Fast forward to September 25, 2017, President Trump and his daughter Ivanka Trump announce that POTUS is requesting that the Federal Department of Education (DOE) devote at least $200 million of its grant funds to STEM fields with an emphasis on CS education. This announcement, which spurred the #CSforKids movement, was met with mixed reactions, and unfortunately, individual reactions could almost be predicted based on party affiliation. Personally, I was again excited, not at the mixed reactions, but that President Trump had found a way to continue the discussions about CS education from the platform of our nation’s highest executive office. We all knew that it would not look like President Obama’s plan, but I will admit that, prior to this announcement, I was anxious about it potentially disappearing from the federal focus completely. Before I get emails, I will acknowledge that we are still waiting on the DOE to open the competitive grant program, which I believe to be delayed for various reasons including but not limited to aggregating and considering the feedback and the lack of a long-term federal budget. With that in mind I ask, what are we doing to maintain the initiative’s momentum in a positive and cohesive manner?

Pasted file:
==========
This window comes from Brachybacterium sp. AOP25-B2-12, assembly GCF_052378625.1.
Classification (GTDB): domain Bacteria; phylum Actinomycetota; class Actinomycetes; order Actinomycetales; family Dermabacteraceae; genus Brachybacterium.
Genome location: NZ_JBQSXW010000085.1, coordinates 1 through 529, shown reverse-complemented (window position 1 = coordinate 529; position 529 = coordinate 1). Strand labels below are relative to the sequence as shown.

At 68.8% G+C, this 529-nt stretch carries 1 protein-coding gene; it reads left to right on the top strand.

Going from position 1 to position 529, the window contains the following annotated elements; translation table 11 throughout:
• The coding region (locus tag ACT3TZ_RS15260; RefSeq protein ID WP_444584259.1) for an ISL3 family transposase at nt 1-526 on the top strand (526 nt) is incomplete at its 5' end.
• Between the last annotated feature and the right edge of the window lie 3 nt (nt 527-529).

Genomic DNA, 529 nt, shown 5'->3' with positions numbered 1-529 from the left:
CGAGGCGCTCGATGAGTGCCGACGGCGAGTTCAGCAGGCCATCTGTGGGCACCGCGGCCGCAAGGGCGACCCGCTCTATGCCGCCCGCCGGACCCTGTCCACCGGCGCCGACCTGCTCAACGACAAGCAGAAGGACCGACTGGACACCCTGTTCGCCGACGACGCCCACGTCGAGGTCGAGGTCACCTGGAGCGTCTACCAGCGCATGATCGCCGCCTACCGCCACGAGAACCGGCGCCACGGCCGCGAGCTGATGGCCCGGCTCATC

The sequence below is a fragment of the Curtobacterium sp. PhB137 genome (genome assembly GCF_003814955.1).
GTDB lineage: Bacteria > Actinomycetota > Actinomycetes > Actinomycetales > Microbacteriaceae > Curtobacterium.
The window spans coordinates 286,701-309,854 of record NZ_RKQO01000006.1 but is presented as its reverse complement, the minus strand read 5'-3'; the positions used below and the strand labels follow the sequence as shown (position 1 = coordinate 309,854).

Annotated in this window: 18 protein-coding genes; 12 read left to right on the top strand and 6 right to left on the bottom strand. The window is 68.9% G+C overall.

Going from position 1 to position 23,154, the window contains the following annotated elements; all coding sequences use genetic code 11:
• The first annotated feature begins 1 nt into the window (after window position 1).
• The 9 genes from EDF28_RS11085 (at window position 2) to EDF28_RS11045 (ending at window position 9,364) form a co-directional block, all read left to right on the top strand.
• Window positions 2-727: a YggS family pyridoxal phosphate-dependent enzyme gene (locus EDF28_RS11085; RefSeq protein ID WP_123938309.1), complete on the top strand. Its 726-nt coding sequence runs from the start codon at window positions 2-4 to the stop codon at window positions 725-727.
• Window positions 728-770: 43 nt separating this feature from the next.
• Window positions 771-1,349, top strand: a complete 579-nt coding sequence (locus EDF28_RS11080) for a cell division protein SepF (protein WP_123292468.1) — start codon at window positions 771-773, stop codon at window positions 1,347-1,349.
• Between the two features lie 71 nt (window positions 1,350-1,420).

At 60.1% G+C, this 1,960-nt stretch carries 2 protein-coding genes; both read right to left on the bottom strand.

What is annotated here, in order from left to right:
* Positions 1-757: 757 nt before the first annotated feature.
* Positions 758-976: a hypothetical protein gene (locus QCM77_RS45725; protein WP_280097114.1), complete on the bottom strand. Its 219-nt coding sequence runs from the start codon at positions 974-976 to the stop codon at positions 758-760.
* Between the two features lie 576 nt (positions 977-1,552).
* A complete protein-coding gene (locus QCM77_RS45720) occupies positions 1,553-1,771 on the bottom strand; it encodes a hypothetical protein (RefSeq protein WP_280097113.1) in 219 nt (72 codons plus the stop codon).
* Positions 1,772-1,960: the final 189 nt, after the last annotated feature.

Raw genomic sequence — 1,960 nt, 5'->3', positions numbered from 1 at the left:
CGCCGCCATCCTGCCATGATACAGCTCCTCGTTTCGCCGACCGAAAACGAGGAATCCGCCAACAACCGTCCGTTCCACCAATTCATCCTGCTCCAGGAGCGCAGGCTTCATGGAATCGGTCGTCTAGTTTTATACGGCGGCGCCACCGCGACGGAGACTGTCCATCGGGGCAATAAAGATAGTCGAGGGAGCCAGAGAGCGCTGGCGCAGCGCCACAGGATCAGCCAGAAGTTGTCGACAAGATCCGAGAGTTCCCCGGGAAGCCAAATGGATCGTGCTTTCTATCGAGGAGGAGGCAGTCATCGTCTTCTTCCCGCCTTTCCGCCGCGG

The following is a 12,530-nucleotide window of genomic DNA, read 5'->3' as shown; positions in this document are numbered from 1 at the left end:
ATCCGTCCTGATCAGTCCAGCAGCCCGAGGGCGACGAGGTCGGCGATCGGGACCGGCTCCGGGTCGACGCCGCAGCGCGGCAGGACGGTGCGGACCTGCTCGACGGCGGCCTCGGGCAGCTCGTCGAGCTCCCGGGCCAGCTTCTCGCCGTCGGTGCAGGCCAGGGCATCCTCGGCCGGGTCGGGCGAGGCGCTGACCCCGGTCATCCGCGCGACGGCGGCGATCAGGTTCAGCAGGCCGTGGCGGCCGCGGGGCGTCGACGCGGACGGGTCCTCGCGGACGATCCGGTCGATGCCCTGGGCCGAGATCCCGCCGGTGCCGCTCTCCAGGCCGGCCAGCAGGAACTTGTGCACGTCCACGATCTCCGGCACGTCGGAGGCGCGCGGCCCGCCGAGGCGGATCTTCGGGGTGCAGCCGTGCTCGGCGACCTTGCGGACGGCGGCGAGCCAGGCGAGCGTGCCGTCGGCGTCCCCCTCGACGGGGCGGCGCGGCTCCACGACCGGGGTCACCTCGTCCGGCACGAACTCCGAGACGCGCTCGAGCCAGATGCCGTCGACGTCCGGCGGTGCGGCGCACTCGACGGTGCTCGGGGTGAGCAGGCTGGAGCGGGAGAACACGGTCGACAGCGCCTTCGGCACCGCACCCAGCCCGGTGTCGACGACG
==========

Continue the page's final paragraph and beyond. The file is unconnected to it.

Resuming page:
Now that the history portion is out of the way, I address directly the question my title asks, “What are we doing?” After September 25, 2017, I was appalled at the way our community started fighting through various social media channels. I was troubled by the personal attacks that started flying between people who agree with each other more often than not on other political issues. I was disheartened to witness that the unofficial national leaders in the CS community, people who I admire and highly respect, were reduced to engaging in the political bickering and attempts to silence opposing viewpoints that has stalemated our country’s progress in so many other areas over the past two decades. This attitude shift in the community and its unofficial leadership created a toxic environment, which replaced excitement and enthusiasm with discouragement and pessimism. With that in mind I ask, what are we doing to make sure that CS does not become a topic that we are afraid to discuss publicly?